Our December issue is out now, featuring Paul Carmichael's recipes for a Caribbean Christmas, silly season cocktails and more.
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And his lucky host city is…
From an art-fuelled Friday night to fish and chips on the sand, Melbourne is packed with adventure this summer - all of it delicious.
No eggnog here: this December, we're drinking a seven-apple cider blend, a spicy durif, and a luscious sweet Riesling.
The Botanical Hotel’s public bar has been re-opened as Gilson thanks to the founders of some of Melbourne’s busiest cafes.
For our 50th anniversary issue in 2016, we scoured Australia asking two questions: What dishes are making waves right now? What flavours will take us into the next half-century? Melbourne provided 14 answers.
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For our 50th anniversary issue in 2016, we scoured Australia asking two questions: What dishes are making waves right now? What flavours will take us into the next half-century? Sydney provided 16 answers.
"Great cake, also known in Barbados as black cake or rum cake, is a variation of British Christmas cake that's smashed with rum and falernum syrup," says Momofuku Seiobo chef Paul Carmichael. "This festive cake varies from household to household but they all have two things in common: tons of dried fruit and rum. It's a cake that should be started at least a month out so the fruit can marinate in the booze. Start this recipe up to five weeks ahead to macerate the fruit and baste the cake."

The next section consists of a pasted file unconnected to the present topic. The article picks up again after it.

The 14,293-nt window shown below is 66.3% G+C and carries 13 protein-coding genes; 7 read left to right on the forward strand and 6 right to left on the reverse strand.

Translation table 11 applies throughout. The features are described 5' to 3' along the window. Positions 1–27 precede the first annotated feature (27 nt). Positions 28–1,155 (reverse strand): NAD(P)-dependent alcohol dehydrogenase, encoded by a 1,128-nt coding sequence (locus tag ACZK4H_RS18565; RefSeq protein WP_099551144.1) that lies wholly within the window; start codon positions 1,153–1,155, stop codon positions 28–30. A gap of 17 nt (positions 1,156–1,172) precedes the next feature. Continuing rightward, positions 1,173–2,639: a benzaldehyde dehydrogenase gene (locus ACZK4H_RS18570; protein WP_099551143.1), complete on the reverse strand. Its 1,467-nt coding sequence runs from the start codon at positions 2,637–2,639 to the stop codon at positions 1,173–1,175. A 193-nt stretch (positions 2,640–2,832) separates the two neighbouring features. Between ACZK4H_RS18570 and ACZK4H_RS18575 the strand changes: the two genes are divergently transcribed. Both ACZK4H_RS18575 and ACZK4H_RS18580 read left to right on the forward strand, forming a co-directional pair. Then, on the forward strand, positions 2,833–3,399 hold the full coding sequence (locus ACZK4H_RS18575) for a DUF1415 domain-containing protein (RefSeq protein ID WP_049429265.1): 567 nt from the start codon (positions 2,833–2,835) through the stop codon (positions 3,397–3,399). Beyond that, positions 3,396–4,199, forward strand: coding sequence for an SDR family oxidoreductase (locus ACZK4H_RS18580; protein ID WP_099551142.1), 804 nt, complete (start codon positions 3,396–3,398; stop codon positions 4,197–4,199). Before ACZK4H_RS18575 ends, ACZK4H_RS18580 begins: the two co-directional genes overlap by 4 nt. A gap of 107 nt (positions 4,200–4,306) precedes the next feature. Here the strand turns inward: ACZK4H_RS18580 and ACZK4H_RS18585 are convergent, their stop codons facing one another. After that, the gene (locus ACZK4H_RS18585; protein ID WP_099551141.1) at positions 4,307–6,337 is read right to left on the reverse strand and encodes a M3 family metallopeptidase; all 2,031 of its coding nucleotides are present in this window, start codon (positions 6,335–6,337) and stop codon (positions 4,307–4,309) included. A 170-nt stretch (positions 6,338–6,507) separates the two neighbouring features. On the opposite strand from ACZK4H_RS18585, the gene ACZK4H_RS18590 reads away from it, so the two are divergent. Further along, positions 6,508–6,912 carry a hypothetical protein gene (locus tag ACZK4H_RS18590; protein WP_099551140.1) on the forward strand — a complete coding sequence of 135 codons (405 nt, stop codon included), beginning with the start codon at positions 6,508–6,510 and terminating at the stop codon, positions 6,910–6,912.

Nothing says summer like mangoes. Go beyond the criss-cross cuts - bake a mango-filled meringue loaf with lime mascarpone, start off the day with a sweet coconut quinoa pudding with sticky mango, or toss it through a spicy warm weather Thai salad.
Whether in a fresh salad or seasonal seafood dish, feta's creamy tang can be used to add interest to a variety of summer dishes.
A fresh chestnut is a hard nut to crack, so we're lucky, then, that we can buy them ready to go, making it that much easier to add some northern magic to our Christmas.
Seasonality alert! Much as we normally like to cleave to what's
in season at our local fruiterer, at Christmas the usual rules
don't have to apply. How else to explain roast turkey in Cairns and
all those Thermoses of eggnog on Bondi Beach?
Chestnuts are a Christmas staple in the northern hemisphere, and though you won't see them imported "fresh" Down Under at this time of year, it just so happens that they freeze and vacuum-pack pretty darn well.
And the best news? They're frozen after some other poor soul has done the hard work of shelling and cooking them for you. Most good delis and fancy food stores stock them, especially at this time of year (Cheznuts, The Essential Ingredient and GJ Food are our go-to suppliers).
Prepared chestnuts can be used straight from the vac-pack, for roasting or simmering in milk for a dessert, as we've done here.
Roasted chestnut and cabbage salad
Serves 4-6 as a side